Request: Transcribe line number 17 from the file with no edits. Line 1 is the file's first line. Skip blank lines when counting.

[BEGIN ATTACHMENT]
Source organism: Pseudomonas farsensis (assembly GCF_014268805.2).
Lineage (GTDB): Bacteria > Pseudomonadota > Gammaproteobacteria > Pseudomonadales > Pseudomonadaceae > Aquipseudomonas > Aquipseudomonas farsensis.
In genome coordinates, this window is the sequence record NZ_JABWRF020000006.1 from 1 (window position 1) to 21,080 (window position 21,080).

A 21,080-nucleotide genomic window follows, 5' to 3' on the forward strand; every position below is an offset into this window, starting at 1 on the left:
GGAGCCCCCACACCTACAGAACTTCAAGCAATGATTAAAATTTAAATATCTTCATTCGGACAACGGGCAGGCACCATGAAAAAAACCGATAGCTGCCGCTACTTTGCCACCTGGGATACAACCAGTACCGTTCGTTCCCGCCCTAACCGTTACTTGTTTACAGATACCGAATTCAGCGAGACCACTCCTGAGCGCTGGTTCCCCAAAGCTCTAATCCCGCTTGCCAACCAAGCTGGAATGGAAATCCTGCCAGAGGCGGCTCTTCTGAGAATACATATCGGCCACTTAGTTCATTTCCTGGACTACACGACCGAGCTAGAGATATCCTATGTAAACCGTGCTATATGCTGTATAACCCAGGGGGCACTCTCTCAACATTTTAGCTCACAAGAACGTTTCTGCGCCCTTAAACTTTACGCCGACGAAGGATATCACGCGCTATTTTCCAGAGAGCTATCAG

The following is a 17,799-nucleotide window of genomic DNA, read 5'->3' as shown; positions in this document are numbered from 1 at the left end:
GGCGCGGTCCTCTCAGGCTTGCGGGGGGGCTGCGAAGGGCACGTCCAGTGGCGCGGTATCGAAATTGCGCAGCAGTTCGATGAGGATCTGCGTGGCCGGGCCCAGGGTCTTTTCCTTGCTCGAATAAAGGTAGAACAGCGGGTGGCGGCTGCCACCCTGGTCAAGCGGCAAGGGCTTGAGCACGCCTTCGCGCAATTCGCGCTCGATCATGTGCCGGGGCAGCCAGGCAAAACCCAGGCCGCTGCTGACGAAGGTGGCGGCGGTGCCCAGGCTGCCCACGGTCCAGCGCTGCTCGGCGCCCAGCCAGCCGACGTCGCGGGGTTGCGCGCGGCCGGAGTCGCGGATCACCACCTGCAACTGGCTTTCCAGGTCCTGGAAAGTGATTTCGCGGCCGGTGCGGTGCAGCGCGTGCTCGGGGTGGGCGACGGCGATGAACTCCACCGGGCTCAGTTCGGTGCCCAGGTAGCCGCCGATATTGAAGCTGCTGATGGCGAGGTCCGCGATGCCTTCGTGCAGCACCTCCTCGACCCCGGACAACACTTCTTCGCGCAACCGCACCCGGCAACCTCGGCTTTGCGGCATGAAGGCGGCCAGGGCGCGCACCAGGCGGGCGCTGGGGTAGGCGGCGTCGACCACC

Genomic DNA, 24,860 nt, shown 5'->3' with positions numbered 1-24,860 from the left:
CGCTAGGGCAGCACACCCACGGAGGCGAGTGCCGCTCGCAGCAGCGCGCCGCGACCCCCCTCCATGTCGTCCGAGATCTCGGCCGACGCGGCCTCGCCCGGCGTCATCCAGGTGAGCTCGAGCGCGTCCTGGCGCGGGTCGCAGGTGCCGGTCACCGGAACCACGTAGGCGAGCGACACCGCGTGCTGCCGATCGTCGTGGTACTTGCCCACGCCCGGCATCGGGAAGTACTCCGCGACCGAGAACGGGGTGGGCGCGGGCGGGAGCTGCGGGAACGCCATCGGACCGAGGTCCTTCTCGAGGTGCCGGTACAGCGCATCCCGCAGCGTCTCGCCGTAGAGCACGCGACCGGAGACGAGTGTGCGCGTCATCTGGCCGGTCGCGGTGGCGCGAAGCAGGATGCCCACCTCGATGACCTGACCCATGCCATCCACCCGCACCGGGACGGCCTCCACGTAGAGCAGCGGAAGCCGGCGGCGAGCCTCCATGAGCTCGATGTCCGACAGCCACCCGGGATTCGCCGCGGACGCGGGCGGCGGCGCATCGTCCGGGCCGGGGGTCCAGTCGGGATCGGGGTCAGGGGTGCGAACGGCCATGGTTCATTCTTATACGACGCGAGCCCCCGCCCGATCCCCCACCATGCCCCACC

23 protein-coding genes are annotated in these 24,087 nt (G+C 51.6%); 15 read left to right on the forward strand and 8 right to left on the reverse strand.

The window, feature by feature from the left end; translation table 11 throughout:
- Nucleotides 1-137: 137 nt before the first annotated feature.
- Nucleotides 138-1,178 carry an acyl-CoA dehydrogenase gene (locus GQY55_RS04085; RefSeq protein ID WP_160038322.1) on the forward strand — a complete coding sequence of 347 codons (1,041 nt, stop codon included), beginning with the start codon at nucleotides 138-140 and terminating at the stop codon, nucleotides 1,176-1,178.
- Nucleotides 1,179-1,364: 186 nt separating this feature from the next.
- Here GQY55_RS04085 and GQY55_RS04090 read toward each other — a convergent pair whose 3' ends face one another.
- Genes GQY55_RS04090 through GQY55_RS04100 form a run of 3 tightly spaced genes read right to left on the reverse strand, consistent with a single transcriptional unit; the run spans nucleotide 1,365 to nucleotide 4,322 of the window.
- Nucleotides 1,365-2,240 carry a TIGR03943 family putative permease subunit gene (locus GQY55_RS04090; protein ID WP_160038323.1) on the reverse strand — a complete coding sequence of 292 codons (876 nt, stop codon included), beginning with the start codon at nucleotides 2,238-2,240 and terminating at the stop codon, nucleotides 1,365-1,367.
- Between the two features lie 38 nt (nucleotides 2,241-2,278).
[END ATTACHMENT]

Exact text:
- Nucleotides 1,365-2,240 carry a TIGR03943 family putative permease subunit gene (locus GQY55_RS04090; protein ID WP_160038323.1) on the reverse strand — a complete coding sequence of 292 codons (876 nt, stop codon included), beginning with the start codon at nucleotides 2,238-2,240 and terminating at the stop codon, nucleotides 1,365-1,367.